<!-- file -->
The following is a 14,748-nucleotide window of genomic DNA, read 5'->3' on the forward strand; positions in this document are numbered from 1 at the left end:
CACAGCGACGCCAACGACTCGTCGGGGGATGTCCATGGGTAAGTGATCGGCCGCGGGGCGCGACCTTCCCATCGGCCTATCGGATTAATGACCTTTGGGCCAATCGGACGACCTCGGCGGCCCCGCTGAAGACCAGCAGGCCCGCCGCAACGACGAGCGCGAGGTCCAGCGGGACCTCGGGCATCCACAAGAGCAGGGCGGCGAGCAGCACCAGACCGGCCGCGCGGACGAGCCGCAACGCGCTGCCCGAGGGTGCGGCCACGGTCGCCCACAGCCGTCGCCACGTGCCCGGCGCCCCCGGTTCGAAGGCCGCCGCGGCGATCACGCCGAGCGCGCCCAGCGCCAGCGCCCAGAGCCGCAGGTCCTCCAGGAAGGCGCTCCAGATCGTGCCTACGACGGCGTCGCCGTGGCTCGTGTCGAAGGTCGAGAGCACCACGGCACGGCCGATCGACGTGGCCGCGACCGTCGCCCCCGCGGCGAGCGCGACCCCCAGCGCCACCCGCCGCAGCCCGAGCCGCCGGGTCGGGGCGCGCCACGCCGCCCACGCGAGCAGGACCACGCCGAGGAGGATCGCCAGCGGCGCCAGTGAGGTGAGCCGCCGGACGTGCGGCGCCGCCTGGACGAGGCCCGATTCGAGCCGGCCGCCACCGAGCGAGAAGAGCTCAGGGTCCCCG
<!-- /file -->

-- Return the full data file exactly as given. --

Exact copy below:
The following is a 14,748-nucleotide window of genomic DNA, read 5'->3' on the forward strand; positions in this document are numbered from 1 at the left end:
CACAGCGACGCCAACGACTCGTCGGGGGATGTCCATGGGTAAGTGATCGGCCGCGGGGCGCGACCTTCCCATCGGCCTATCGGATTAATGACCTTTGGGCCAATCGGACGACCTCGGCGGCCCCGCTGAAGACCAGCAGGCCCGCCGCAACGACGAGCGCGAGGTCCAGCGGGACCTCGGGCATCCACAAGAGCAGGGCGGCGAGCAGCACCAGACCGGCCGCGCGGACGAGCCGCAACGCGCTGCCCGAGGGTGCGGCCACGGTCGCCCACAGCCGTCGCCACGTGCCCGGCGCCCCCGGTTCGAAGGCCGCCGCGGCGATCACGCCGAGCGCGCCCAGCGCCAGCGCCCAGAGCCGCAGGTCCTCCAGGAAGGCGCTCCAGATCGTGCCTACGACGGCGTCGCCGTGGCTCGTGTCGAAGGTCGAGAGCACCACGGCACGGCCGATCGACGTGGCCGCGACCGTCGCCCCCGCGGCGAGCGCGACCCCCAGCGCCACCCGCCGCAGCCCGAGCCGCCGGGTCGGGGCGCGCCACGCCGCCCACGCGAGCAGGACCACGCCGAGGAGGATCGCCAGCGGCGCCAGTGAGGTGAGCCGCCGGACGTGCGGCGCCGCCTGGACGAGGCCCGATTCGAGCCGGCCGCCACCGAGCGAGAAGAGCTCAGGGTCCCCG